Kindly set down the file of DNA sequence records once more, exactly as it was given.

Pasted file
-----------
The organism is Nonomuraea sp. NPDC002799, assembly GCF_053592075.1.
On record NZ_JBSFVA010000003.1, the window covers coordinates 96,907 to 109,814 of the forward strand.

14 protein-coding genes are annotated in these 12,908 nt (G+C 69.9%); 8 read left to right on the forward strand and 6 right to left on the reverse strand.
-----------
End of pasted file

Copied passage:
The organism is Nonomuraea sp. NPDC002799, assembly GCF_053592075.1.
On record NZ_JBSFVA010000003.1, the window covers coordinates 96,907 to 109,814 of the forward strand.

14 protein-coding genes are annotated in these 12,908 nt (G+C 69.9%); 8 read left to right on the forward strand and 6 right to left on the reverse strand.